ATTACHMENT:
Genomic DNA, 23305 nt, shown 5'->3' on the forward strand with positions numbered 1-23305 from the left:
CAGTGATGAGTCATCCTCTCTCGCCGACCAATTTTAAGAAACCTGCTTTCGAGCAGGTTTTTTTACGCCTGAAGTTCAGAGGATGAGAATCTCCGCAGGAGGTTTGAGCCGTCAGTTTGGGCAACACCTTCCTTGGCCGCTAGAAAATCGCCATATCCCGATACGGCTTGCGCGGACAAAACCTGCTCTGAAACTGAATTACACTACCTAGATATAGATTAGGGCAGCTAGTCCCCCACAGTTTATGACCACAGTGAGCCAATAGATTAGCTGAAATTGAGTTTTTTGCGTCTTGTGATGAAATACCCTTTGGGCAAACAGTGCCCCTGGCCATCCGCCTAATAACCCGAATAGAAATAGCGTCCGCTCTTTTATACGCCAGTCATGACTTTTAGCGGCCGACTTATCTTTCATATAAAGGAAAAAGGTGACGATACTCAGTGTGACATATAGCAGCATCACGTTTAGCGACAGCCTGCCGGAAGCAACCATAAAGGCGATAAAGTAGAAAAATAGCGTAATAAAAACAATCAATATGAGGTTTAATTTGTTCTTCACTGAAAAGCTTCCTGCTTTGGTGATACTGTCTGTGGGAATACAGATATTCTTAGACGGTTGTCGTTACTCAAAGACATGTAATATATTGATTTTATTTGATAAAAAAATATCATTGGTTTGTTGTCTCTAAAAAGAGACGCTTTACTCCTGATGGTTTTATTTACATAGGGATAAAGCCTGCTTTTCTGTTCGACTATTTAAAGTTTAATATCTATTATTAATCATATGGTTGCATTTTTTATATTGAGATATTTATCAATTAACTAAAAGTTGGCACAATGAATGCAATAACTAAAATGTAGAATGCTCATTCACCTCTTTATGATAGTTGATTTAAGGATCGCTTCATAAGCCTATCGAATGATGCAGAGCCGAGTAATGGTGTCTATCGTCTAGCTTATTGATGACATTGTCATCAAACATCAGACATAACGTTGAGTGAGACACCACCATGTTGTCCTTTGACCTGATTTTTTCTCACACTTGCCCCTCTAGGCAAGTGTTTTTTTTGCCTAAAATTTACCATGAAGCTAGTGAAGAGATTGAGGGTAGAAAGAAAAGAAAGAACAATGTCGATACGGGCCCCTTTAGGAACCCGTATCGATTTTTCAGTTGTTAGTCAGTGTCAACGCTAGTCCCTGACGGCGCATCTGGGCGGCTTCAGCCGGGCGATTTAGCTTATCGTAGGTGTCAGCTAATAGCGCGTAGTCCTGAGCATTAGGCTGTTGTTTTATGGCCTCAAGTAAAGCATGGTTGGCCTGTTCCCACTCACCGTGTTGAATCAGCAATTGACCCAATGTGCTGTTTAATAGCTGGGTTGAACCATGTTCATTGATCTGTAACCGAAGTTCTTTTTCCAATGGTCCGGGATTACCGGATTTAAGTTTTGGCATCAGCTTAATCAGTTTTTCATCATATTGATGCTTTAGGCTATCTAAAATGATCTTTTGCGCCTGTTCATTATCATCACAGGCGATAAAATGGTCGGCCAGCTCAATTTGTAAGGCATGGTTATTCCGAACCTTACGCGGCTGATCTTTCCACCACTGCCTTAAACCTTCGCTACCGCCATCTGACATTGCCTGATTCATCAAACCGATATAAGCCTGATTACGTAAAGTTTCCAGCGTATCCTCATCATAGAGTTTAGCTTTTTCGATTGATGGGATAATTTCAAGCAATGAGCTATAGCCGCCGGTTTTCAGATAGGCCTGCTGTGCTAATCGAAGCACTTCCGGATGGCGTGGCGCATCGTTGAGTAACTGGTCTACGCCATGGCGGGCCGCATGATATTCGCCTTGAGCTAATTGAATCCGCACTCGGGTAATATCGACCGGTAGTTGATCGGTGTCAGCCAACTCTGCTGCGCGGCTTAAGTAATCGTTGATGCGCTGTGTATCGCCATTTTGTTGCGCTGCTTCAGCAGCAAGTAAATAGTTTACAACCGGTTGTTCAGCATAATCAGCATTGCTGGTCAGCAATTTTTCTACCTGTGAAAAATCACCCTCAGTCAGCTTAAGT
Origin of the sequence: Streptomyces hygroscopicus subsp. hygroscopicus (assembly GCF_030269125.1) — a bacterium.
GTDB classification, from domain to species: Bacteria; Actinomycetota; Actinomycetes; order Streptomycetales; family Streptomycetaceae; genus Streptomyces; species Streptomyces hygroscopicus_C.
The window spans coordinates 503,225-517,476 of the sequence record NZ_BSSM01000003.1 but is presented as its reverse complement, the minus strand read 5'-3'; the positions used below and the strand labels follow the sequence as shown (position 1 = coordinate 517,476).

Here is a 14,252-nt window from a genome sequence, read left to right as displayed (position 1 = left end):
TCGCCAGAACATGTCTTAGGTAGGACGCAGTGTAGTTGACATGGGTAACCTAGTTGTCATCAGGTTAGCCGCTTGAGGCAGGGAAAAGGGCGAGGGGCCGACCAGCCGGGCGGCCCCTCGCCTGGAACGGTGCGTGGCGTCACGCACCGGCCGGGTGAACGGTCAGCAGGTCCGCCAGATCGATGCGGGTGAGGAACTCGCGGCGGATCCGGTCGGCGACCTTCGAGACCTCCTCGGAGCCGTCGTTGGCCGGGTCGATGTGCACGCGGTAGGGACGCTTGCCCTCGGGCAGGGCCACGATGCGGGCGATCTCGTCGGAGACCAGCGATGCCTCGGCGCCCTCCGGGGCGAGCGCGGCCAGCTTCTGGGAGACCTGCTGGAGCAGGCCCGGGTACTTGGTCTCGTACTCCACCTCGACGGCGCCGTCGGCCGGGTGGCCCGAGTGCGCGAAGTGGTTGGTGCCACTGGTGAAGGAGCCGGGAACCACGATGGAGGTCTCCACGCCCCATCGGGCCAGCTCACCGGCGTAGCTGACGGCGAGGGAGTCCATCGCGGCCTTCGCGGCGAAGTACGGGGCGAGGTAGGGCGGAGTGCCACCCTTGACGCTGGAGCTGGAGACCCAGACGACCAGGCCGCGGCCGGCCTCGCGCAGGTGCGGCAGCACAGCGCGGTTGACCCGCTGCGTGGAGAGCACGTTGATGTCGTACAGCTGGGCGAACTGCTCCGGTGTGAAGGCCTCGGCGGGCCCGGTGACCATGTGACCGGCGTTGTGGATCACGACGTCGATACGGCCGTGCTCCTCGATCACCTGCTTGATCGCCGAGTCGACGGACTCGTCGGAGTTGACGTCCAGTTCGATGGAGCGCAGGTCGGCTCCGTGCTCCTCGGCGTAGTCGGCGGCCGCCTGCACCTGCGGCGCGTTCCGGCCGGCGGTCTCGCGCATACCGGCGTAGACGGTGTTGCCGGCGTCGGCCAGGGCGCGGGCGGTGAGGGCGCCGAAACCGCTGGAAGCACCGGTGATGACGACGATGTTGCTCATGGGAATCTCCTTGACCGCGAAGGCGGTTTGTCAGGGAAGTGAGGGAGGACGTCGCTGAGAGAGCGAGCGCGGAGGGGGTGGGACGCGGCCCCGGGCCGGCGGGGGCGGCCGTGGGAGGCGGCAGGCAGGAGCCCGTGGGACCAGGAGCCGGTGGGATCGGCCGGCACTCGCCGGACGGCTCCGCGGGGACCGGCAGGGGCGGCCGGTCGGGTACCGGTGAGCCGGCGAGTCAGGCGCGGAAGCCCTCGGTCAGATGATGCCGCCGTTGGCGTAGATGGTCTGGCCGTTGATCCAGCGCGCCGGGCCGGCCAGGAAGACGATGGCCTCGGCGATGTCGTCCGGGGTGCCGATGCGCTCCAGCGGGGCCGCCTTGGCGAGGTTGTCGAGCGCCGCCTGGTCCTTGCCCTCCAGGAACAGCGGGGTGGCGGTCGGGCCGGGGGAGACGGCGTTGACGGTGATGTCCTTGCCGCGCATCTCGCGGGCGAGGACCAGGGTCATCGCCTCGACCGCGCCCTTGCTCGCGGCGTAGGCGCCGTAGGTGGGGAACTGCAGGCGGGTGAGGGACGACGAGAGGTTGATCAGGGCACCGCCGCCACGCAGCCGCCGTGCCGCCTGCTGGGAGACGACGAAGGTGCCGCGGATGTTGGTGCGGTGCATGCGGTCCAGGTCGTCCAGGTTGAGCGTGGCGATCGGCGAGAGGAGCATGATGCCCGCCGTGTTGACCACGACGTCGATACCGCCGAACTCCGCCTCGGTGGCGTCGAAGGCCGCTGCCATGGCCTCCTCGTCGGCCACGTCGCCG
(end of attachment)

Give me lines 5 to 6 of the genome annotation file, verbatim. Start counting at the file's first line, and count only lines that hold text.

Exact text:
The window spans coordinates 503,225-517,476 of the sequence record NZ_BSSM01000003.1 but is presented as its reverse complement, the minus strand read 5'-3'; the positions used below and the strand labels follow the sequence as shown (position 1 = coordinate 517,476).

Here is a 14,252-nt window from a genome sequence, read left to right as displayed (position 1 = left end):